Can a woman whose been taking subutex her whole pregnancy breastfeed her baby while taking it?
I did ask my doc and he said he didn’t remember and had to research it. He prescribes it.
I figure it would be passed through to the baby through breastmilk but its also passed to the baby through the whole pregnancy….so I don’t see a difference.
Voting Question: If you mix subutex and suboxone at the exact same time are there any dangers from that?
My question is for someone who takes each one regularly and whom has a tolerance to both, just is worried about taking both together, not one today and the other tomorrow, but like both at the exact same time
The reason that the drugs are not working has nothing to do with the fact that you were on the Subutex, it has to do with the fact that your body had developed a tolerance to high amounts of drugs, therefore that smaller amounts you are given are not going to have much of an effect on your body.
dizzy, my advice to you is to make sure you speak to your doctor, including whomever is doing your surgery and make them away of what you were taking, why you were taking it and what dosages your body had a tolerance to.
By doing this, your doctor can decide what would be the best drug to use for you for after surgery pain relief and how much will need to be used.
However, if you were using the Subutex to beat an addiction, no doctor is going to give you large amounts of opiates and risk starting your addiction all over again. So don’t expect them to give you a high dosage that will relieve all of your pain. They will most likely give you something mild to take at home, once you leave the hospital and recommend other methods to help relieve the pain without large doses of drugs.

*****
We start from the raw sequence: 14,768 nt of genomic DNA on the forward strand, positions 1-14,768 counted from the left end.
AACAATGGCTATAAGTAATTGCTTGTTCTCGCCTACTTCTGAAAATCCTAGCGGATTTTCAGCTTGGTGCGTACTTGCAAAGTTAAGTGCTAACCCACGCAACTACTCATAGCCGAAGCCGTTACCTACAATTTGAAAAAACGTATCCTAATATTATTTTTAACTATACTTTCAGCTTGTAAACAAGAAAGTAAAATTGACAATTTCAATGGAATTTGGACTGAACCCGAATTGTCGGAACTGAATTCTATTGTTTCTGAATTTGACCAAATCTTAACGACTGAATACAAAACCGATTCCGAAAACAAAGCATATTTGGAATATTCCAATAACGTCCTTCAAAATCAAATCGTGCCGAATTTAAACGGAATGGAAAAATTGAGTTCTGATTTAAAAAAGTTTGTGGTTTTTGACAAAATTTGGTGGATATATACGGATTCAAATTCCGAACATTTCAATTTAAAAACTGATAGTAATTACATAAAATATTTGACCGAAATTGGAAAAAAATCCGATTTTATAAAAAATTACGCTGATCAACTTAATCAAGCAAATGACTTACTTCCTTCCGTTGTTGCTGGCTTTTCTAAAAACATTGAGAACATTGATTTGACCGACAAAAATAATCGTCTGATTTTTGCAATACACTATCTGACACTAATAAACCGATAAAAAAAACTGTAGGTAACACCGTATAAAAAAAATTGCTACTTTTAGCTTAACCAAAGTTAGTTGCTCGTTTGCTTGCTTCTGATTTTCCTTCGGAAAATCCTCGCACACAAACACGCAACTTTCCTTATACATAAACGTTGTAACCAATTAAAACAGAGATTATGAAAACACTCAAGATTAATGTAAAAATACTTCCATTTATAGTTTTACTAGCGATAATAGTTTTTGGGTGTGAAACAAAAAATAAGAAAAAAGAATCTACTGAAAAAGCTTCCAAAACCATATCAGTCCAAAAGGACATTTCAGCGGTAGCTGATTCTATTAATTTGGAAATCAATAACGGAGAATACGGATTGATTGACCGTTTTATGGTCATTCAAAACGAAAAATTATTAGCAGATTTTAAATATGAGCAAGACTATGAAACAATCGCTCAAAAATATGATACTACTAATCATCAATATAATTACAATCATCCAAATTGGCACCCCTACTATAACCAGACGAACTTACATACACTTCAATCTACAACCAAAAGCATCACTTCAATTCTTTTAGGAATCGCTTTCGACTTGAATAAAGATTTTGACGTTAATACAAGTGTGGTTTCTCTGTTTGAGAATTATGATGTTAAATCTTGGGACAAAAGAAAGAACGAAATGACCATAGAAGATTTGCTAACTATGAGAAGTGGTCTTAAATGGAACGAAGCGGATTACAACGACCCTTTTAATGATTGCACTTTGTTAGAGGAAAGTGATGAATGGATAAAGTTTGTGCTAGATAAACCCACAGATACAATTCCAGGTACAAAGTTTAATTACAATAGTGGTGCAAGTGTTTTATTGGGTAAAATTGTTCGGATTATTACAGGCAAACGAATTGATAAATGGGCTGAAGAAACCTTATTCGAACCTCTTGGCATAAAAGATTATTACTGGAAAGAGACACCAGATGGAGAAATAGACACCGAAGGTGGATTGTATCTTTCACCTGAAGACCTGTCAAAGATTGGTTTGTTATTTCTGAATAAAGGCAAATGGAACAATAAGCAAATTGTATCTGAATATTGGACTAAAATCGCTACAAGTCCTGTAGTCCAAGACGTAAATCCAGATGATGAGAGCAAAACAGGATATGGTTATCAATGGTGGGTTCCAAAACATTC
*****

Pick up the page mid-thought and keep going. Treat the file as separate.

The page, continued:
Weeks ago I posted a few new ideas—things like a memorial wall for victims of opioid dependence, and a ‘wall of shame’ for doctors who are known for reckless prescribing of opioids. I mentioned these ideas over at SuboxForum as well.
I received good feedback from readers here, and from members there. Sometimes the best feedback is the hardest to hear; I’ll get excited about a certain plan of action, and like anyone, I don’t like it when someone rains on my parade.
One of my addiction docs from years ago was big on ‘sober thinking.’ Back then, it seemed as if anything I came up with that pushed the boundaries was in need of more ‘sober thinking.’ I wondered if ‘sober thinking’ was simply code for ‘I don’t want to say yes to your idea, and maybe that was the case in SOME instances. But I now recognize a part of myself that acts quickly, impulsively, with great optimism, and with little regard for risks. ‘Sober thinking’ is simply letting an idea sit in one’s mind for a few days or even weeks, and keeping a truly open mind to the comments that one receives about the idea.
I won’t spell out who wrote to me, but I’ll thank the people who did—who risked my ire by giving their honest opinions. I mentioned a memorial page; some people pointed out that a memorial on an addiction-related web page may add to the pain and shame felt by family members. As for my ‘doctor wall of shame’, I was reminded that every story has two sides, and it may be more useful to simply provide referenced information that would allow readers to make up their minds without my own coloring of the facts. I want to thank the people who wrote, and let them know that they made a difference—and the site will be better because of their efforts.
Instead of the earlier ideas, I added what I am calling the ‘consequences’ page. The page will contain news stories identified to Google as having ‘drug overdose’ in their tags. The information will be replaced every 24 hours or so. I experimented with a couple different intervals and found that no day went by without a significant amount of news under that tag—a rather compelling statistic!
Click on ‘consequences’ to check it out, and let me know what you think!